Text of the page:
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Being asked to be bridesmaid, whether the relationship is that of a sister, a sister-in-law to be, a cousin or a best mate, is a privilege.
It is a role that is sparked with a balance of enjoyment and responsibility, particularly in the case of the chief bridesmaid. She is the bride's right-hand lady, assisting her with her gown and in many other ways to ensure her day goes smoothly.
As well as helping the bride to dress she sees that the veil and train are in place at the church. She holds the bride's bouquet during the exchange of rings and is normally one of the two witnesses to sign the register.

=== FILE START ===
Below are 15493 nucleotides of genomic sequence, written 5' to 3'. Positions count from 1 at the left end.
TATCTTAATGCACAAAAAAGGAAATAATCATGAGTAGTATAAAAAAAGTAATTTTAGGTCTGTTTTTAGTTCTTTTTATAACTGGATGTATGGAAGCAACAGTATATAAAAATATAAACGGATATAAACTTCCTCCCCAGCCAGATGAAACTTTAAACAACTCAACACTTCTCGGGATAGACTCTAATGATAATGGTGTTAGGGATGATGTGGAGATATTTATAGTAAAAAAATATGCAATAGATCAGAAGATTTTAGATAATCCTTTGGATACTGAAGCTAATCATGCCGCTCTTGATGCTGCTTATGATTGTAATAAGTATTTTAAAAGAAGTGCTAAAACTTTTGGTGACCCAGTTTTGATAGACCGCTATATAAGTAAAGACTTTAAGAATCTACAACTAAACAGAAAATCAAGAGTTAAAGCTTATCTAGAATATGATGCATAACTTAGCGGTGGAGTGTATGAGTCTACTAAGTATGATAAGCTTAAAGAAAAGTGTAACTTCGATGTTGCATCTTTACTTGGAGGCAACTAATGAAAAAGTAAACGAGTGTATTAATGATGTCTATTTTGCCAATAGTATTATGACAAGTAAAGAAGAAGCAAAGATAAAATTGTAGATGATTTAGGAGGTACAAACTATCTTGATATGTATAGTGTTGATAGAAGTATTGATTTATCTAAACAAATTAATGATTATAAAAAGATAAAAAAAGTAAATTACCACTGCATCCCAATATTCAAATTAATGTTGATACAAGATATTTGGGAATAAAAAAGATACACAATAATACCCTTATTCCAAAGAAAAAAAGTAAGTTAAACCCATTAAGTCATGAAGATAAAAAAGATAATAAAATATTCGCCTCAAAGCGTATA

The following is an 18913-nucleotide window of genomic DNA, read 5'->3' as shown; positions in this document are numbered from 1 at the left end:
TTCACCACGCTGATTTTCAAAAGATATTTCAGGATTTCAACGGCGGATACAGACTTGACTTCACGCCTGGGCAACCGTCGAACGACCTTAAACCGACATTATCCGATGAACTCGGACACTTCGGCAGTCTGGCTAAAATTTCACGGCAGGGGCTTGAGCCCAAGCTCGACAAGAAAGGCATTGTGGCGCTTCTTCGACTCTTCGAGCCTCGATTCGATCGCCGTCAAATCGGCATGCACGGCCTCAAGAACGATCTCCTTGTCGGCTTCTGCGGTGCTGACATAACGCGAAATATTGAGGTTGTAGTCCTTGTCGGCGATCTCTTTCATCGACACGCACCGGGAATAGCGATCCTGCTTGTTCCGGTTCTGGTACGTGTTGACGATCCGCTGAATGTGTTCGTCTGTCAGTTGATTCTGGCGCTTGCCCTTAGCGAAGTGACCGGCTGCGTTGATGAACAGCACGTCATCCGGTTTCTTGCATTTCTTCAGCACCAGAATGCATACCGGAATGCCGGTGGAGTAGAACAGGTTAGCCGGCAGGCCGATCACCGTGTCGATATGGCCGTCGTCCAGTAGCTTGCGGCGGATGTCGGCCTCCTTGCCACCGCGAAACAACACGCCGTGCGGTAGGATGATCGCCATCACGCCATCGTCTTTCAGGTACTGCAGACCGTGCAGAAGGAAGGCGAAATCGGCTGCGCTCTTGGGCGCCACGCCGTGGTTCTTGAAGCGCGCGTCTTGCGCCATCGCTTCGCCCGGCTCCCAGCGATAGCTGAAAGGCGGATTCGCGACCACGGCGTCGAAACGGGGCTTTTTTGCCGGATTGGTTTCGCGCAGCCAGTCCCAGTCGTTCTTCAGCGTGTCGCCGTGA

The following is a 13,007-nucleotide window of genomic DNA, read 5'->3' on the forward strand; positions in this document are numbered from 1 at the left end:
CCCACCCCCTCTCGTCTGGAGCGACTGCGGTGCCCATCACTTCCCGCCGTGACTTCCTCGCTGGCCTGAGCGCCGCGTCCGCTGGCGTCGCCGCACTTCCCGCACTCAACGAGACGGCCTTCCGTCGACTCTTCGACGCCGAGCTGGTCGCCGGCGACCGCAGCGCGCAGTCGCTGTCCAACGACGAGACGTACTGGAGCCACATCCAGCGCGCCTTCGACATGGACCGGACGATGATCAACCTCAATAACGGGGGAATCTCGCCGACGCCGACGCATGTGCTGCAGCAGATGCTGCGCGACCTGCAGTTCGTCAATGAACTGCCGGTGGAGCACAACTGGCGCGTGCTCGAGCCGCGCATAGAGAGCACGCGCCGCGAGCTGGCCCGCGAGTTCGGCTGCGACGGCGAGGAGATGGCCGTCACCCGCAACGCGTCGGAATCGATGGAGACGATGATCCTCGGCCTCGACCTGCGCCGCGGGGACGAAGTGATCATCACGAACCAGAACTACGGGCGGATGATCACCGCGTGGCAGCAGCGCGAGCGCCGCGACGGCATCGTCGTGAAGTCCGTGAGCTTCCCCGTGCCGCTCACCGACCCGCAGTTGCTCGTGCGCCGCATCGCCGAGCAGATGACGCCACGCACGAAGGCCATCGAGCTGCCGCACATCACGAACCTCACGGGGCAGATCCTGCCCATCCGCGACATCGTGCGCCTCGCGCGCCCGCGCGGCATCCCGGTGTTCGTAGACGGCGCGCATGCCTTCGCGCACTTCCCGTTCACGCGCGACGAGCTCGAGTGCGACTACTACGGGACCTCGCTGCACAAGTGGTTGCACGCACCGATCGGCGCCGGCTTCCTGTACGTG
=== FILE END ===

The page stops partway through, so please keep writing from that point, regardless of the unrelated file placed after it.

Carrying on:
Her duties continue through the photographic sessions and at the reception. Other bridesmaids might be assigned a special duty, such as compiling a bag of ``just in case'' requirements that may come in handy during the day or making sure the flower girl, if there is one, is happy in her role.
TIP: While the presents are being opened write the gift on the gift-giver's card to ensure the couple know who gave what.
Although not mandatory some chief bridesmaids give a speech at the reception. Here are some tips
. Keep it entertaining and no more than five minutes.
. Introduce yourself, as not everyone will know who you are.
. Humour is an ideal way to warm the crowd, but don't embarrass the bride or groom in the telling of anecdotes.
. Compliment the groom on the great relationship he has with his bride that you've seen develop and thrive.
. Add a touch of nostalgia, maybe going way back to the beginning of the bride and groom's friendship, or how you first met the bride and became friends.
. Hunt out a thoughful quote that is a good ``fit'' with the couple.